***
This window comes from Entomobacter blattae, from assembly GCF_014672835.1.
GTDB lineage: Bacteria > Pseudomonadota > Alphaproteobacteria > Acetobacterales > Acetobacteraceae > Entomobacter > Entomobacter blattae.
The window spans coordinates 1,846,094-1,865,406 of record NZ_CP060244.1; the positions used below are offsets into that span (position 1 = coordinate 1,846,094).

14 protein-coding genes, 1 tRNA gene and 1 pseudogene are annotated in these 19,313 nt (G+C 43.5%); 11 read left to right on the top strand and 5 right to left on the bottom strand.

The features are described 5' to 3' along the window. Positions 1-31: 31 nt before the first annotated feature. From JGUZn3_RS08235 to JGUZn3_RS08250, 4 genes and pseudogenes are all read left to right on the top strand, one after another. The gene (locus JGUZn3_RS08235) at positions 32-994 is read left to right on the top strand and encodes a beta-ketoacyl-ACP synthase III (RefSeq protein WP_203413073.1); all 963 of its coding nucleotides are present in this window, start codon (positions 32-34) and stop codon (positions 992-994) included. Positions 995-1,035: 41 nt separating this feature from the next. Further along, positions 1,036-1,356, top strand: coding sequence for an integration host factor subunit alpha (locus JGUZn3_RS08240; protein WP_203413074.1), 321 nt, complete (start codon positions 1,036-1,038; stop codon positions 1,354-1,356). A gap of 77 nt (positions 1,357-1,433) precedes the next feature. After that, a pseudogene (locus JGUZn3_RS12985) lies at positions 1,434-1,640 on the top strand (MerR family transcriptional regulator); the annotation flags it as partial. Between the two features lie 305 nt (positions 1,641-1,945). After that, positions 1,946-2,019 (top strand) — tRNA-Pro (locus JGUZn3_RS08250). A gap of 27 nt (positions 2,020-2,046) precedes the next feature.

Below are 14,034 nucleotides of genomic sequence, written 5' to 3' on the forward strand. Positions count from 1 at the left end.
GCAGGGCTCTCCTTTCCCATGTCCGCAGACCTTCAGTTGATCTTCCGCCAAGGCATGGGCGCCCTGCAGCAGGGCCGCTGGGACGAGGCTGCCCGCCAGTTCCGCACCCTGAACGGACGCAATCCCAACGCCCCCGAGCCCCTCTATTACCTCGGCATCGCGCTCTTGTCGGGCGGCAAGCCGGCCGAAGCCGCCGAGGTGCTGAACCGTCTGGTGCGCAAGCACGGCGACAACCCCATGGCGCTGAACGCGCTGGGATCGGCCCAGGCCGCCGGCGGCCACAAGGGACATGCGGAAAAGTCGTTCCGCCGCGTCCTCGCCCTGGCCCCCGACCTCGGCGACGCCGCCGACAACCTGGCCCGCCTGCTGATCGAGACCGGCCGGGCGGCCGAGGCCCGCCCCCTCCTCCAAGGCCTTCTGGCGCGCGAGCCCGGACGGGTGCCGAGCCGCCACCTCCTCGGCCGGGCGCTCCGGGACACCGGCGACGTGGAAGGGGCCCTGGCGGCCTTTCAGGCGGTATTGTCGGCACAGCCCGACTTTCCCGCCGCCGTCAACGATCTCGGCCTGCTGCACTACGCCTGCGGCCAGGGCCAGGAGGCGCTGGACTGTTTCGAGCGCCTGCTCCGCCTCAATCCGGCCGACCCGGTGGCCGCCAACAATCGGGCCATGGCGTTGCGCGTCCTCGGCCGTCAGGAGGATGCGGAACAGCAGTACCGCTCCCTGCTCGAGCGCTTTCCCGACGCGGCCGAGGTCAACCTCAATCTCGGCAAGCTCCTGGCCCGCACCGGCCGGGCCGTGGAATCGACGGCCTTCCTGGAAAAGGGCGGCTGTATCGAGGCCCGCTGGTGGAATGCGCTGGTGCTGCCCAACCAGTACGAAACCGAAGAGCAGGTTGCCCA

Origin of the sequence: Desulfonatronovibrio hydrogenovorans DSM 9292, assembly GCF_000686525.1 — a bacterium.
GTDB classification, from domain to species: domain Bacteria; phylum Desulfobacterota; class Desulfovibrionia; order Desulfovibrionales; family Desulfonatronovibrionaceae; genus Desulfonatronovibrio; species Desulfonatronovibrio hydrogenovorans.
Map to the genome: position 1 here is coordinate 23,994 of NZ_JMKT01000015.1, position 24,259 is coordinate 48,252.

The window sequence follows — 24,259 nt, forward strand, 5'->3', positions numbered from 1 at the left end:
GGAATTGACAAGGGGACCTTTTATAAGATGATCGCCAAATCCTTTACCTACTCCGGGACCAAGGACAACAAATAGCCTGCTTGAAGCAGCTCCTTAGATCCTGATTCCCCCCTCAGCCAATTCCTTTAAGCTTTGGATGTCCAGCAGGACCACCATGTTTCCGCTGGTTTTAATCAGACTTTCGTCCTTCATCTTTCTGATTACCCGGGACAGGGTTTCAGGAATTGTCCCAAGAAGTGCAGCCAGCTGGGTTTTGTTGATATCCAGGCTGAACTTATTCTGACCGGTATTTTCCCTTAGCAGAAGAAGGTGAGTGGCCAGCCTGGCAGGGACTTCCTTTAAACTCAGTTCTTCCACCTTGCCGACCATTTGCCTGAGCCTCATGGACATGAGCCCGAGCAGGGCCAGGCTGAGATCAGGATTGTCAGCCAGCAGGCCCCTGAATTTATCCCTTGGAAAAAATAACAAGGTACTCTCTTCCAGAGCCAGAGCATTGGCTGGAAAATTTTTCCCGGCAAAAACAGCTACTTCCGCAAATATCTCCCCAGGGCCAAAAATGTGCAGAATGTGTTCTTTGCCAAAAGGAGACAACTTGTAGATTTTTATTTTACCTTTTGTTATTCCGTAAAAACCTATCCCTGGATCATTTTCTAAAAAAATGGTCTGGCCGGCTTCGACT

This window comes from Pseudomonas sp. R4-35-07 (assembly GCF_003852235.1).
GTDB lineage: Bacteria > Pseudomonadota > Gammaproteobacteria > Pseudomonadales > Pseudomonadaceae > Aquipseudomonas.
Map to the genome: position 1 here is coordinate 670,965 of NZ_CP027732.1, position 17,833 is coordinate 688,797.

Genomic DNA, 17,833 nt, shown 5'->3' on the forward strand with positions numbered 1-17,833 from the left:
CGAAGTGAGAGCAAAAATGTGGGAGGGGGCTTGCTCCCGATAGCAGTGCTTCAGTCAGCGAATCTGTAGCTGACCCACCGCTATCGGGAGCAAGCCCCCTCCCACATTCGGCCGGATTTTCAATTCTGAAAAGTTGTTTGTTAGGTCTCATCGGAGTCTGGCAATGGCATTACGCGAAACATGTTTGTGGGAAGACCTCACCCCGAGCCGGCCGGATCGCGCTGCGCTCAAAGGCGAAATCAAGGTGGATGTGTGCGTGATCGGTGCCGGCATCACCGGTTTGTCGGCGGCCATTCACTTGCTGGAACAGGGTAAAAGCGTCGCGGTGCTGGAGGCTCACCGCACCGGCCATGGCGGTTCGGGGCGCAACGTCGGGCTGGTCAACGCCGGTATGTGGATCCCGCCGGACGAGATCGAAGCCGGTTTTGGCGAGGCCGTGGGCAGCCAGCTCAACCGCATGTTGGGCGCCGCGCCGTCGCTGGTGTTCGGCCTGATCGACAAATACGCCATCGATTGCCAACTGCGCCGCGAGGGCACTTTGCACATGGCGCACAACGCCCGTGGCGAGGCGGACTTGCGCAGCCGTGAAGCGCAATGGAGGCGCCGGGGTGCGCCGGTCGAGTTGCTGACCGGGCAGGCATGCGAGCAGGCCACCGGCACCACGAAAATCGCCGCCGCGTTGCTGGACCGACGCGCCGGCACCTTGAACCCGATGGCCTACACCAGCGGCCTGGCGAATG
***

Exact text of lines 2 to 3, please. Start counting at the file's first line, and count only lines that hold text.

GTDB lineage: Bacteria > Pseudomonadota > Alphaproteobacteria > Acetobacterales > Acetobacteraceae > Entomobacter > Entomobacter blattae.
The window spans coordinates 1,846,094-1,865,406 of record NZ_CP060244.1; the positions used below are offsets into that span (position 1 = coordinate 1,846,094).